I welcome the opportunity to discuss the important issue of developing mental health policies and services for young people, particularly child and adolescent mental health services, CAMHS. Promoting positive mental health and well-being is important to us all, particularly as mental health can be a complex and emotive issue. This applies particularly to vulnerable young people who must face evolving pressures and expectations while having limited experience or perspective. Having spent years working directly with young people, I am very aware that they face entirely new challenges that are beyond the experience of older generations. Alongside these are new opportunities to connect and communicate with each other and with services and it is incumbent on us as policymakers to make the most of them. It is encouraging that during my time as Minister of State I have found wide agreement in both Houses of the Oireachtas and among external stakeholders to develop our mental health legislation, policies and services. The Government has consistently prioritised investment in mental health and the HSE has been implementing new or expanded improvements year-on-year. I remain as open as ever to suggestion or constructive criticism that will result in a better CAMHS service. These are often allied to linked improvements around primary care, disability care or early intervention and prevention measures. We must also include enhancements beyond the health system such as those relating to education, justice, childcare or online safety. The best interests and mental well-being of young people must be our first concern in every policy area that deals with them.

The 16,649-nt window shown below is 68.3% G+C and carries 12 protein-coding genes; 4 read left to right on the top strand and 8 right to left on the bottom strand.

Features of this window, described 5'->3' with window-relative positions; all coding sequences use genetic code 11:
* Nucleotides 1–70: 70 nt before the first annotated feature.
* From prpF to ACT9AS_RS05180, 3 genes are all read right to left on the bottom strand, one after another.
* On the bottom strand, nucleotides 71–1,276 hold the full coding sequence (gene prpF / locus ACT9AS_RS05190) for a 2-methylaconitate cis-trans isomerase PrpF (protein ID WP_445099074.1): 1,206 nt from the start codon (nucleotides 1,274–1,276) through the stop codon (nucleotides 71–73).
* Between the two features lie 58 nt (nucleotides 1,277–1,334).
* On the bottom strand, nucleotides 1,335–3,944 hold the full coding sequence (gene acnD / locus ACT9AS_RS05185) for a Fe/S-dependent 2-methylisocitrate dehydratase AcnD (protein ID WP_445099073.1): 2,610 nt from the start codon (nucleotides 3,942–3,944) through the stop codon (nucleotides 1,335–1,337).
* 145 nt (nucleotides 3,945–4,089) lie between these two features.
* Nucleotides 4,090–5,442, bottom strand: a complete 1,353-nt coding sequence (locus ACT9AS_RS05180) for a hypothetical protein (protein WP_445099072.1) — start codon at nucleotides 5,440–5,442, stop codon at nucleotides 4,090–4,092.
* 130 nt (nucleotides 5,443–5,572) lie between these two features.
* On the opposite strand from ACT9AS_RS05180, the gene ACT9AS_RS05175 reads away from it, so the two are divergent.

The ongoing reform agenda in mental health services has led to much needed change on many fronts, destigmatising mental illness and encouraging open discussion and a recovery focus. Delivering modern mental health services requires adequate resourcing. Beyond that it requires a new outlook to maximise the impact of existing structures and provision. This ranges from addressing acknowledged staff recruitment and retention difficulties to further rebalancing primary care and specialist interventions such as CAMHS. The implementation difficulties we face do not relate to a lack of funding for the key HSE mental health care programme per se. While the fundamentals of our policies and services remain on course, informed by past experience and future needs, there is real scope to do at least some things differently, rather than endlessly expecting more funding to solve problems that can be otherwise addressed. Securing a supply of trained and skilled staff, particularly at consultant level, is a multi-year project and with other countries also experiencing shortages, it is clear an innovative approach is required.